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  • Andy Teale

COP28: The Agreement of a Loss and Damage Fund



Over the past 12 days, the United Nations Climate Change Conference has been ongoing in Dubai, where world leaders and environmental experts have been discussing ways to tackle one of our biggest challenges - the Climate Crisis.


Whilst there’s still a long way to go in developing a workable plan, one notable sign of progress has been the agreement of a ‘Loss and Damage Fund’, which represents a historic move.


This agreement has been demanded by the global south for decades and is a ‘hard-won’ victory for developing countries like Uganda. It signals a commitment by the richer nations (who cause the most pollution) to provide financial support to the poorer and more vulnerable nations who are already seeing climate change damage lives, livelihoods and infrastructure.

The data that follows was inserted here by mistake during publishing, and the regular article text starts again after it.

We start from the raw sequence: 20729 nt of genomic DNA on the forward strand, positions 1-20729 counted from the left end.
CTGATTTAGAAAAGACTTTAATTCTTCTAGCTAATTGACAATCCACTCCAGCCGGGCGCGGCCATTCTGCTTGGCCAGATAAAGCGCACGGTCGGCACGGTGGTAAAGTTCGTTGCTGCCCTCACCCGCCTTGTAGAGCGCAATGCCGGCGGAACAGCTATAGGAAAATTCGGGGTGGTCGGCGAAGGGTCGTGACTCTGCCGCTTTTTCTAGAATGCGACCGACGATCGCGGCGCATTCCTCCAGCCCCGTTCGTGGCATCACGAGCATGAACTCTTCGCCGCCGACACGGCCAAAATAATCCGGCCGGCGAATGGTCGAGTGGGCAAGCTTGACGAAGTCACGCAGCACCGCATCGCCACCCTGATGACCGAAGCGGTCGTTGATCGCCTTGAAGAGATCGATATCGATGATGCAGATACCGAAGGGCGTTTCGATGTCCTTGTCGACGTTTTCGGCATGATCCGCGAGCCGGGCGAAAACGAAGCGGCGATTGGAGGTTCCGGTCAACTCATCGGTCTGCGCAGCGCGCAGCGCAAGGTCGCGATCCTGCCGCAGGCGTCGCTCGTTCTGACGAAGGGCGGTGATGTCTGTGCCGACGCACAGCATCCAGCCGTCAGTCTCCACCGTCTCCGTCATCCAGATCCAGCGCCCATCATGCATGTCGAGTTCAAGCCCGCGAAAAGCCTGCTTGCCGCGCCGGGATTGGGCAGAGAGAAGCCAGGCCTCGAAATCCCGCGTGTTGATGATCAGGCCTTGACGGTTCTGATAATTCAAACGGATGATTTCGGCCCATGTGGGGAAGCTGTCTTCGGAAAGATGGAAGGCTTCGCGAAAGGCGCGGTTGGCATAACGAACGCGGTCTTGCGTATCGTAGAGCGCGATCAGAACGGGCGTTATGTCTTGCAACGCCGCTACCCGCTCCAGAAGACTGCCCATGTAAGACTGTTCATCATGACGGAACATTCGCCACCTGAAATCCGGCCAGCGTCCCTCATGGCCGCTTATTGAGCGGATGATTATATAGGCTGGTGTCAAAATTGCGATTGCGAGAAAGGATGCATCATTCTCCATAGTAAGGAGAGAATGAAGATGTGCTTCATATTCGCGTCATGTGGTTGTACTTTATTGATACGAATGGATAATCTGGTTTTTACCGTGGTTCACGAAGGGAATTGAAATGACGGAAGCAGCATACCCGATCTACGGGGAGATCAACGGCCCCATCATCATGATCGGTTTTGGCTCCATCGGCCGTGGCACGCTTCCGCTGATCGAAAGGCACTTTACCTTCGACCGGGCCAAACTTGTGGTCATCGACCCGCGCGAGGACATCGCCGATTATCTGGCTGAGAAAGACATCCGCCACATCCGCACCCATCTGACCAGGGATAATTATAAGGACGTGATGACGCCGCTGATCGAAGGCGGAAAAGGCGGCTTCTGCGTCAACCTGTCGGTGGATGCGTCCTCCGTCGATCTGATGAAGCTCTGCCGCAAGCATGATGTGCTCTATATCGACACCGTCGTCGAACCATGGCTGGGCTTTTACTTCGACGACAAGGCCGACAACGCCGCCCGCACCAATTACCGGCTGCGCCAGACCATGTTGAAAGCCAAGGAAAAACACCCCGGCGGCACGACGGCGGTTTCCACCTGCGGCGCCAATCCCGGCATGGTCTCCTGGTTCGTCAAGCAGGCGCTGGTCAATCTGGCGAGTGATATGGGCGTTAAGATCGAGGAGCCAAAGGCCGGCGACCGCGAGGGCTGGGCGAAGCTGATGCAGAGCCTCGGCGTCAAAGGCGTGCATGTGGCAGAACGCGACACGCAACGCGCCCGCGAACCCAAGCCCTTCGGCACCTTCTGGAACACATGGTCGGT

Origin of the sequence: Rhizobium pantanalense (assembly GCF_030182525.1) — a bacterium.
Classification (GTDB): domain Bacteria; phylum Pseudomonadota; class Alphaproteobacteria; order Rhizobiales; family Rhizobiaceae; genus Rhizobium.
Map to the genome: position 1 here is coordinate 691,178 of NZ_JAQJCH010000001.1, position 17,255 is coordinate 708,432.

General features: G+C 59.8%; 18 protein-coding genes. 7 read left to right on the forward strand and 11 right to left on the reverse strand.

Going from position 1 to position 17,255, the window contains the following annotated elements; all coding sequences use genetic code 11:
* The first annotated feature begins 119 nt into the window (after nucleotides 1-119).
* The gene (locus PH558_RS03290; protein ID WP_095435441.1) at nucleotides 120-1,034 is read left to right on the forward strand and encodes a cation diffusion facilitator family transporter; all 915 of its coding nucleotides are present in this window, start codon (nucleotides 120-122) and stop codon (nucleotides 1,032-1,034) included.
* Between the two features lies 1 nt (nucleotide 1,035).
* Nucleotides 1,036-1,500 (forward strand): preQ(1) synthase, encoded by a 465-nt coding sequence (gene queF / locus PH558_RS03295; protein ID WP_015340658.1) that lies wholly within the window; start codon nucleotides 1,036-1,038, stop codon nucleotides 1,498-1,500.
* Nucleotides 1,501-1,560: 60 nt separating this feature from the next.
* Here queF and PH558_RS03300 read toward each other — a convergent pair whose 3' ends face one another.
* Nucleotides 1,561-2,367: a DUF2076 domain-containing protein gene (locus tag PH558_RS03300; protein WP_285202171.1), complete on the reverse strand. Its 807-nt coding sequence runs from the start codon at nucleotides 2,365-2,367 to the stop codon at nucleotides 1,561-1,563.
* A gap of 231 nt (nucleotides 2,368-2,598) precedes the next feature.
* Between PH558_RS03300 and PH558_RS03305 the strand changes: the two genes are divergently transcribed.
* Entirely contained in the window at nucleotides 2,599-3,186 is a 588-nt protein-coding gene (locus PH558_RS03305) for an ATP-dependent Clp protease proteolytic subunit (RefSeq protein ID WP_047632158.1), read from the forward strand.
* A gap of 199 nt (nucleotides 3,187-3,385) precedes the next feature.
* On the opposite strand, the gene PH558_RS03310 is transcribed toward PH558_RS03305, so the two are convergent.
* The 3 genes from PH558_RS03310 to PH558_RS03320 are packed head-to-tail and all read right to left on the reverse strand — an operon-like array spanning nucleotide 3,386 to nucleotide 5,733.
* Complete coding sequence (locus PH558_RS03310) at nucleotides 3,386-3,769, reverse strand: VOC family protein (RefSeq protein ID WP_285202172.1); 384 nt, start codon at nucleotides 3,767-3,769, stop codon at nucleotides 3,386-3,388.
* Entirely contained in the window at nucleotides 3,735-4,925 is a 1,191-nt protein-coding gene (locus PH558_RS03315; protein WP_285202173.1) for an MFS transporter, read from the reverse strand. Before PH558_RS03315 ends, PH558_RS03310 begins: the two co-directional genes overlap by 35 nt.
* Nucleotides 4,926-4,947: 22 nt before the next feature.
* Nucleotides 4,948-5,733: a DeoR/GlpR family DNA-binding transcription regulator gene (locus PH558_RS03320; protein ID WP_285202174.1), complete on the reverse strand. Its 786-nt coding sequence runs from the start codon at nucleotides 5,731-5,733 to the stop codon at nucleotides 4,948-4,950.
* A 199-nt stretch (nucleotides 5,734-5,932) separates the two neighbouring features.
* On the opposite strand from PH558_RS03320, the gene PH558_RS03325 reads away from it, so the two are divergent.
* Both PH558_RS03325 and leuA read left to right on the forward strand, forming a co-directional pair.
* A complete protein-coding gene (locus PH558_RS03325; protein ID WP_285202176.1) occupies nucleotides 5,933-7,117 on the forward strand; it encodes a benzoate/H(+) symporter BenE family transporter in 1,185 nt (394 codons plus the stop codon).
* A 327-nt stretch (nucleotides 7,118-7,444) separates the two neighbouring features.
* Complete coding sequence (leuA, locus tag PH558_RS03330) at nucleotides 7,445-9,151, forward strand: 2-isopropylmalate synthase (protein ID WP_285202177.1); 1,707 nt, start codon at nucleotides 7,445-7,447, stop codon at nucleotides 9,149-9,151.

Sadly, it's been shown that climate change causes inequality, with the poorest communities in the world being disproportionately affected by climate change. Currently, the richest half of the world is responsible for 86% of greenhouse gases, but it is the poorer half that is more likely to suffer the ill effects of extreme weather conditions.


The current pledge for the new Loss and Damage Fund is for $700m. You can watch this video here to learn more about why the fund is so badly needed and how climate change is disproportionately impacting poorer communities.




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